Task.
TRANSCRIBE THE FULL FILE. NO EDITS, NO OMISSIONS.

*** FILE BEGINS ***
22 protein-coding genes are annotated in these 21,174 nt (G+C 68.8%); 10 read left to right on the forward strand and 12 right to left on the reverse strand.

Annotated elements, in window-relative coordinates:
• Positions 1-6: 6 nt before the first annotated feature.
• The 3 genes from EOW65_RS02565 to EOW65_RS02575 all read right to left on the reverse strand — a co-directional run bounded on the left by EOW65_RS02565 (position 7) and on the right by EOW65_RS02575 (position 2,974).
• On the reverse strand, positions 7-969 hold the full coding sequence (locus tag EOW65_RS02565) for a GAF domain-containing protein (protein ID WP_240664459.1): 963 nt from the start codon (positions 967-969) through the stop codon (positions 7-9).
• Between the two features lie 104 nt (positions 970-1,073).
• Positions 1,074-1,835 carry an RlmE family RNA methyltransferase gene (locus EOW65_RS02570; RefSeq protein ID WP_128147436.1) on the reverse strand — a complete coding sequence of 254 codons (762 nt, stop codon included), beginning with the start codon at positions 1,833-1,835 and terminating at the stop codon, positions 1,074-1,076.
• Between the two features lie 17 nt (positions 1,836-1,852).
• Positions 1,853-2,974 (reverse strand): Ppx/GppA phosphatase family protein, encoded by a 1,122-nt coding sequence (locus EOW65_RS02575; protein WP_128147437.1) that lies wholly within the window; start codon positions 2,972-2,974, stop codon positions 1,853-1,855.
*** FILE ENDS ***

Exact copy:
22 protein-coding genes are annotated in these 21,174 nt (G+C 68.8%); 10 read left to right on the forward strand and 12 right to left on the reverse strand.

Annotated elements, in window-relative coordinates:
• Positions 1-6: 6 nt before the first annotated feature.
• The 3 genes from EOW65_RS02565 to EOW65_RS02575 all read right to left on the reverse strand — a co-directional run bounded on the left by EOW65_RS02565 (position 7) and on the right by EOW65_RS02575 (position 2,974).
• On the reverse strand, positions 7-969 hold the full coding sequence (locus tag EOW65_RS02565) for a GAF domain-containing protein (protein ID WP_240664459.1): 963 nt from the start codon (positions 967-969) through the stop codon (positions 7-9).
• Between the two features lie 104 nt (positions 970-1,073).
• Positions 1,074-1,835 carry an RlmE family RNA methyltransferase gene (locus EOW65_RS02570; RefSeq protein ID WP_128147436.1) on the reverse strand — a complete coding sequence of 254 codons (762 nt, stop codon included), beginning with the start codon at positions 1,833-1,835 and terminating at the stop codon, positions 1,074-1,076.
• Between the two features lie 17 nt (positions 1,836-1,852).
• Positions 1,853-2,974 (reverse strand): Ppx/GppA phosphatase family protein, encoded by a 1,122-nt coding sequence (locus EOW65_RS02575; protein WP_128147437.1) that lies wholly within the window; start codon positions 2,972-2,974, stop codon positions 1,853-1,855.